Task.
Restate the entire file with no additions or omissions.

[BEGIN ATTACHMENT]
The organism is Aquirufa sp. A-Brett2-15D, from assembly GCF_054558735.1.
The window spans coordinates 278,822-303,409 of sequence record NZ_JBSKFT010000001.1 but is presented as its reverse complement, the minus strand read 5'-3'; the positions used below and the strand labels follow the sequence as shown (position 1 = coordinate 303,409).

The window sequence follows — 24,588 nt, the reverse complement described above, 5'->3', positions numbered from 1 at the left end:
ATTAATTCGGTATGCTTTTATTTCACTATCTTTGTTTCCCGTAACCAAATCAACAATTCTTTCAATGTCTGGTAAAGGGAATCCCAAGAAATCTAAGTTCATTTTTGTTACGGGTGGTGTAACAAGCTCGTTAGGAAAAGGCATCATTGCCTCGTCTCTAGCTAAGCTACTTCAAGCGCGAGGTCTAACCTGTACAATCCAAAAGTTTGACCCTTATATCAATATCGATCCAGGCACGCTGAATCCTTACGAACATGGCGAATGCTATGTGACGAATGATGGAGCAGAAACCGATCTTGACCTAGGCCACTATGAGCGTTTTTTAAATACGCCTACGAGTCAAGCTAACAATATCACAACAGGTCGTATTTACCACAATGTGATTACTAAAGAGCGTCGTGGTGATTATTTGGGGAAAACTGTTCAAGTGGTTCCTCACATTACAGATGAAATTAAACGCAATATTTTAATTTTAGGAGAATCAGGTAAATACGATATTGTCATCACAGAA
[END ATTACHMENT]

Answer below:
The organism is Aquirufa sp. A-Brett2-15D, from assembly GCF_054558735.1.
The window spans coordinates 278,822-303,409 of sequence record NZ_JBSKFT010000001.1 but is presented as its reverse complement, the minus strand read 5'-3'; the positions used below and the strand labels follow the sequence as shown (position 1 = coordinate 303,409).

The window sequence follows — 24,588 nt, the reverse complement described above, 5'->3', positions numbered from 1 at the left end:
ATTAATTCGGTATGCTTTTATTTCACTATCTTTGTTTCCCGTAACCAAATCAACAATTCTTTCAATGTCTGGTAAAGGGAATCCCAAGAAATCTAAGTTCATTTTTGTTACGGGTGGTGTAACAAGCTCGTTAGGAAAAGGCATCATTGCCTCGTCTCTAGCTAAGCTACTTCAAGCGCGAGGTCTAACCTGTACAATCCAAAAGTTTGACCCTTATATCAATATCGATCCAGGCACGCTGAATCCTTACGAACATGGCGAATGCTATGTGACGAATGATGGAGCAGAAACCGATCTTGACCTAGGCCACTATGAGCGTTTTTTAAATACGCCTACGAGTCAAGCTAACAATATCACAACAGGTCGTATTTACCACAATGTGATTACTAAAGAGCGTCGTGGTGATTATTTGGGGAAAACTGTTCAAGTGGTTCCTCACATTACAGATGAAATTAAACGCAATATTTTAATTTTAGGAGAATCAGGTAAATACGATATTGTCATCACAGAA